Double-blind research has shown that avoidance of lactose (present in milk and some other dairy products) by people with IBS who are also lactose intolerant will relieve IBS symptoms.22 Alternatively, lactase enzyme may be used prior to consuming milk. Several different lactase products are commercially available and the amount needed depends on the specific preparation being used.
In one trial, women with IBS who experienced worsening symptoms before and during their menstrual period were helped by taking enough evening primrose oil (EPO) to provide 360–400 mg of gamma linolenic acid (GLA) per day.23 In that trial more than half reported improvement with EPO, but none was helped in the placebo group. The effects of EPO in other groups of IBS sufferers have not been explored.
A preliminary trial investigated the effectiveness of grapefruit seed extract in people with eczema and symptoms of IBS.24 Participants received either 2 drops of a 0.5% oral solution of grapefruit seed extract twice daily or 150 mg of encapsulated grapefruit seed extract three times daily. After a month, IBS symptoms had improved in 20% of those taking the liquid, while all of the patients taking capsules noted definite improvement of constipation, flatulence, abdominal discomfort, and night rest. These results need confirmation in double-blind trials.
Are there any side effects or interactions with irritable bowel syndrome?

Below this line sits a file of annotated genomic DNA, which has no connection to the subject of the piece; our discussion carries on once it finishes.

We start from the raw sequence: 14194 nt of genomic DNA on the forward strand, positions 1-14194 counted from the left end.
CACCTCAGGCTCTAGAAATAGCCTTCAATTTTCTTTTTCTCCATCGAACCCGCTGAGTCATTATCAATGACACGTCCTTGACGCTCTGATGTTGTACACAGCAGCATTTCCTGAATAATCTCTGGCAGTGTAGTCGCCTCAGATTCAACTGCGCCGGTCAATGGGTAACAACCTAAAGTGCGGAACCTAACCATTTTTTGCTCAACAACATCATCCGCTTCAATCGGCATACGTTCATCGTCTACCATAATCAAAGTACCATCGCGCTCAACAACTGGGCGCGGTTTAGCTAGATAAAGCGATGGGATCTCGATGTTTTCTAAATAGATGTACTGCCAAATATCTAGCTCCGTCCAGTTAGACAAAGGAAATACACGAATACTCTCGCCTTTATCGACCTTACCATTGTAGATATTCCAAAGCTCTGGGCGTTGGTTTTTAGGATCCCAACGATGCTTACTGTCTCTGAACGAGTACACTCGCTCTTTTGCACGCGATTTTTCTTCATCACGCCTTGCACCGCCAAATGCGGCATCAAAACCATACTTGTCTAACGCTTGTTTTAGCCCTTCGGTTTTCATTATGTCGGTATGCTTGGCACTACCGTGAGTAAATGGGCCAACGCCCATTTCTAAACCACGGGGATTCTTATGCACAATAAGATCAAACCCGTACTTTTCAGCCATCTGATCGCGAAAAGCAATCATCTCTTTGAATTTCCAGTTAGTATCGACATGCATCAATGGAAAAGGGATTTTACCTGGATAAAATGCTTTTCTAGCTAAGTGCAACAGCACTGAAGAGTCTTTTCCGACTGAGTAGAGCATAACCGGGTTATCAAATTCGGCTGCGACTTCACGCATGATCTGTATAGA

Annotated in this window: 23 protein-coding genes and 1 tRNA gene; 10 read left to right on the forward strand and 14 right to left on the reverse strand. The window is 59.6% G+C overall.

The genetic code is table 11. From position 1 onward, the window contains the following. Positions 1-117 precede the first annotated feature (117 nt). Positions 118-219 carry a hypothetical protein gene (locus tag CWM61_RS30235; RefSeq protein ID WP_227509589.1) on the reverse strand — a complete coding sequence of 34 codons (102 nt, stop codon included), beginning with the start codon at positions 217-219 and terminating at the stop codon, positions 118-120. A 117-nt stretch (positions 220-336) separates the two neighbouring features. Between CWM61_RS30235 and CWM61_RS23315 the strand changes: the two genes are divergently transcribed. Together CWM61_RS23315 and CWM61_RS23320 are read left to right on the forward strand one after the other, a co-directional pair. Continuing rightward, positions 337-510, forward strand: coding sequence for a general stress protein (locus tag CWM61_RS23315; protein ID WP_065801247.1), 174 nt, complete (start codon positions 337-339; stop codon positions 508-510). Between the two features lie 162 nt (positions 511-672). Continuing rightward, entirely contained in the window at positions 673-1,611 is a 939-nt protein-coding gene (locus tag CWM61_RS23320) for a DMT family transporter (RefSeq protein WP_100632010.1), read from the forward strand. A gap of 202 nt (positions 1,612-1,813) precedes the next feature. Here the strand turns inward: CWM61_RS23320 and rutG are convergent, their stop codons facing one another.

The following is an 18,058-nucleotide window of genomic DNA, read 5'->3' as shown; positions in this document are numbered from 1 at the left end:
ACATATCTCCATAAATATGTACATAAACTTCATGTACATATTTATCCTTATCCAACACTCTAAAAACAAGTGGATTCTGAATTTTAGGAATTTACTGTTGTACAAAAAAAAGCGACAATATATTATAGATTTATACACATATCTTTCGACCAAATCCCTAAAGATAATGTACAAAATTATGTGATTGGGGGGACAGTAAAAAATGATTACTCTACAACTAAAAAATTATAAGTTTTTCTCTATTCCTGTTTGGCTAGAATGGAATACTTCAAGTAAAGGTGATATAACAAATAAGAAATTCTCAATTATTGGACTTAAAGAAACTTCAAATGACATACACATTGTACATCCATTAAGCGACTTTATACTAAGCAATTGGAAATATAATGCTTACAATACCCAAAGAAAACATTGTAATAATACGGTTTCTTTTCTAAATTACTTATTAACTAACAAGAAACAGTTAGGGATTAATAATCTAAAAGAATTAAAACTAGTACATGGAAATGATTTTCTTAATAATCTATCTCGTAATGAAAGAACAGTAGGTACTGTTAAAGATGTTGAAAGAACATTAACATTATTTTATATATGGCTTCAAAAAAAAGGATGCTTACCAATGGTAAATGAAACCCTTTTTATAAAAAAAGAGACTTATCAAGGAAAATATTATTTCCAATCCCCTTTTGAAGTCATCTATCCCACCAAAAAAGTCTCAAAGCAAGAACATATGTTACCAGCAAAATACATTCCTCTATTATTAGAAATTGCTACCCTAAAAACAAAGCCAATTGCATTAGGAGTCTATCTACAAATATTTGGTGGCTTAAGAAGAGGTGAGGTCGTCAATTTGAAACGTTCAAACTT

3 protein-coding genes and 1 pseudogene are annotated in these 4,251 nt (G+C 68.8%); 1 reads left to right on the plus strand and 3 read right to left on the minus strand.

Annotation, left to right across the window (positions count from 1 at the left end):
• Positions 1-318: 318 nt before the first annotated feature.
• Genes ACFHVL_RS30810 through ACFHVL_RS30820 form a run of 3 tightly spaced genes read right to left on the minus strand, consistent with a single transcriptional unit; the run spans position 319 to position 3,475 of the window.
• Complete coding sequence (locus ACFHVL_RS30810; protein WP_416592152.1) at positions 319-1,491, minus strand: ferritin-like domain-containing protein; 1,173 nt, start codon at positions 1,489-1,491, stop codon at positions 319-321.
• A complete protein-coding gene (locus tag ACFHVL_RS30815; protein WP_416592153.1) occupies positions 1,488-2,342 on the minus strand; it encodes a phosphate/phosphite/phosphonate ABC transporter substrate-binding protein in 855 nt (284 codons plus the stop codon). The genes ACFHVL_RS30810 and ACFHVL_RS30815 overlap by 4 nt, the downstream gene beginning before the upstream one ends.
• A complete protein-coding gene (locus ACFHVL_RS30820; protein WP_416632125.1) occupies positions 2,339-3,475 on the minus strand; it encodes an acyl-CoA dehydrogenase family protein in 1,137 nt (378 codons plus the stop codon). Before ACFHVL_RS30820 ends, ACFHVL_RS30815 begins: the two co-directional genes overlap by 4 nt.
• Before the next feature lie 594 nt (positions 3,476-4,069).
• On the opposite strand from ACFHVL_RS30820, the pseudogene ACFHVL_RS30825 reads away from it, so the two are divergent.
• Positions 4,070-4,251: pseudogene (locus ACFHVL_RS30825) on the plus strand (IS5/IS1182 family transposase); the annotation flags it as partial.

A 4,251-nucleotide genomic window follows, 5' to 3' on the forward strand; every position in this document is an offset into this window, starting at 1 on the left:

Refer to the individual supplement for information about any side effects or interactions.
Herbs that may be helpful for irritable bowel syndrome
Some people with IBS may benefit from bulk-forming laxatives. Psyllium seeds (3.25 grams taken three times per day) have helped regulate normal bowel activity in some people with IBS.25 Psyllium has improved IBS symptoms in double-blind trials.26 27
In the intestinal tract, peppermint oil reduces gas production, eases intestinal cramping, and soothes irritation.28 Peppermint oil has been reported to help relieve symptoms of IBS in two analyses of controlled trials.29 30 Evidence supporting the use of peppermint oil has come from double-blind trials that typically have used enteric-coated capsules that supply 0.2–0.4 ml of peppermint oil taken three times per day.31 32 33 Some trials have found peppermint oil ineffective.34 35 The reason for these conflicting findings remains unclear.